Purpose: We showed that the lens partially compensates for the corneal aberrations in young eyes (Artal et al., Journal of Vision, 1, 1, 2001). In order to better understand the underlying reasons of such compensation, we explored the dependence of the relative aberrations induced by the cornea and the internal media with the refractive error of the subjects.
Methods: We measured both ocular and corneal wave–front aberrations for 6 mm pupil diameter in two groups of young subjects: myopes (n=57; 29.2±7.1 years old) and hyperopes (n=16; 33±7.9 years old). Refractive errors ranged from –8 to +7 D defocus and –3.75 to +5.5 D astigmatism. Ocular aberrations were measured using our own research prototype Hartmann–Shack wave–front sensor, while corneal aberrations were obtained by using a ray–tracing procedure from the elevation maps provided by a corneal topographer. The internal aberrations were calculated subtracting corneal from ocular aberrations, using the center of the pupil for registration. In every eye, we also estimated the distance from the corneal vertex to the pupil center, which is related to Κ angle. This angle is highly dependent on the subject’s refractive error.
Results: The average RMSe of the high order ocular aberrations was lower than the corneal RMSc in the two groups: 0.32/0.41 microns (myopes) and 0.26/0.53 microns (hyperopes). The average compensation factor (1– RMSe/RMSc) was higher in the hyperopic group (0.51) than in the myopic group (0.22). This is mainly due to a significant increase of horizontal coma: the average values for cornea/internal were 0.09/–0.1 microns in myopes versus 0.35/–0.3 microns in hyperopes. The average distance from the corneal vertex to the pupil center was also higher in hyperopes (0.26 mm) than in myopes (0.07 mm). Average spherical aberration was similar within all subjects: positive for the cornea (0.19 microns) and negative for the lens (–0.14 microns). The horizontal decentration of the pupil is correlated with both corneal (r2=0.59) and internal (r2=0.65) horizontal coma.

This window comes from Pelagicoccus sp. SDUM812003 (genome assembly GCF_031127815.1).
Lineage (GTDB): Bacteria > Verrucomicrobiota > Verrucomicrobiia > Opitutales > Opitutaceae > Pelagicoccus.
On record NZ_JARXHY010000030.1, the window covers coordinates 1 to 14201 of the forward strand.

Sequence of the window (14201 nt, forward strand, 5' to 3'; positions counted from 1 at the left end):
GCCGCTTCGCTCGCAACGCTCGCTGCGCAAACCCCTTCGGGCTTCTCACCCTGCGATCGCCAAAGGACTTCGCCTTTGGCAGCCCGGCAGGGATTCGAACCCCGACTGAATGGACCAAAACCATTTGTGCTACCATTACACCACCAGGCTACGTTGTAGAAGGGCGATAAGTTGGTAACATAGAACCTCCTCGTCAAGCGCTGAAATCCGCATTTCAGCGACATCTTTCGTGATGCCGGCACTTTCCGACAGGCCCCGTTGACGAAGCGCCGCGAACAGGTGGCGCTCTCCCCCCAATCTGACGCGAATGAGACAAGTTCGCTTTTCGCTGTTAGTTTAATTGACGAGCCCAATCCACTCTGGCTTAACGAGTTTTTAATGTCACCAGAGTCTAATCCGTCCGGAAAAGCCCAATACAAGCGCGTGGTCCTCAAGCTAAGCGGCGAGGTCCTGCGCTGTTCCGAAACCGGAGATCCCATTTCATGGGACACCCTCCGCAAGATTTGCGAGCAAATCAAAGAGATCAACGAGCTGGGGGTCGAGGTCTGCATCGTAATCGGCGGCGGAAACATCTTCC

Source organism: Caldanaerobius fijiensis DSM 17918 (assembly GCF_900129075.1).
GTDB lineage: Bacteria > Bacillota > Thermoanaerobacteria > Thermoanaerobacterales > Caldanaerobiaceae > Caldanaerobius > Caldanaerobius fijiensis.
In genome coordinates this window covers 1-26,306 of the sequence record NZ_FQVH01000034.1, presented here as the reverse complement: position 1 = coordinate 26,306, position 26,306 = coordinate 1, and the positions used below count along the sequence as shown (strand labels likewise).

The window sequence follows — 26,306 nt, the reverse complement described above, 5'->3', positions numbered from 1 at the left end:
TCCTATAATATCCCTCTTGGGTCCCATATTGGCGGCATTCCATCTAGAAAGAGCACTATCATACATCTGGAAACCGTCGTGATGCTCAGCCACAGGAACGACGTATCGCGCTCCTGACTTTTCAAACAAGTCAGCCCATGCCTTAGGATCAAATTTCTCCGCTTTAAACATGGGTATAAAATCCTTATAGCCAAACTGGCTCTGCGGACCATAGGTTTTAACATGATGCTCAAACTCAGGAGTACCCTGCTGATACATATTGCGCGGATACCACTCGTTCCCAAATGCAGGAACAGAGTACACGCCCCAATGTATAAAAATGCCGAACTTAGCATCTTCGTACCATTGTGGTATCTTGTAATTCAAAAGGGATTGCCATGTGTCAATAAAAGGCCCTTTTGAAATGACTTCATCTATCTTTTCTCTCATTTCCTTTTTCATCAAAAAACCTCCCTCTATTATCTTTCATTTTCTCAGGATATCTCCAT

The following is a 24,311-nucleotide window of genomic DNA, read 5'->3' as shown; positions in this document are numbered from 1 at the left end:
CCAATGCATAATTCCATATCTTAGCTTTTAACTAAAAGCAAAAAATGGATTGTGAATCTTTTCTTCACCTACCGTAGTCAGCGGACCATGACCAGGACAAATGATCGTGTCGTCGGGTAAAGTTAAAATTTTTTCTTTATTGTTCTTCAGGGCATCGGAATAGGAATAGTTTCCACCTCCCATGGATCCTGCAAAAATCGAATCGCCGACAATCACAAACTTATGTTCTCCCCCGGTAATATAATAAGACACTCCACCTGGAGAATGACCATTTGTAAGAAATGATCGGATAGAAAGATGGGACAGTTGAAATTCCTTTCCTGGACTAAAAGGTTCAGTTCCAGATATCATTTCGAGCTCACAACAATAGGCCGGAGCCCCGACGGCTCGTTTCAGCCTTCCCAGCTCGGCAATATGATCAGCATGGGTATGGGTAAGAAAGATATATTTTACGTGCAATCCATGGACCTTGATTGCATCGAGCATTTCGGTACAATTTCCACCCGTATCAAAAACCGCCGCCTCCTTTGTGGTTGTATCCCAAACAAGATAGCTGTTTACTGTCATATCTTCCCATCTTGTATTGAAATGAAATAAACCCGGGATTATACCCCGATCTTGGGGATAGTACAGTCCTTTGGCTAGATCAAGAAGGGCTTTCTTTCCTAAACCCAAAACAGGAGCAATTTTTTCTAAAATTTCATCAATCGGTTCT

Conclusions: Corneal aberrations are partially compensated by internal aberrations in most young eyes. We found a higher compensation factor in hyperopic eyes, which usually have a larger Κ angle. These results supports a simple passive mechanism for the compensation: a displacement of the cornea with positive spherical aberration induces a positive coma, while this same displacement for the lens, with a similar but with opposite sign spherical aberration, induces a negative coma, that nearly cancels that of the cornea.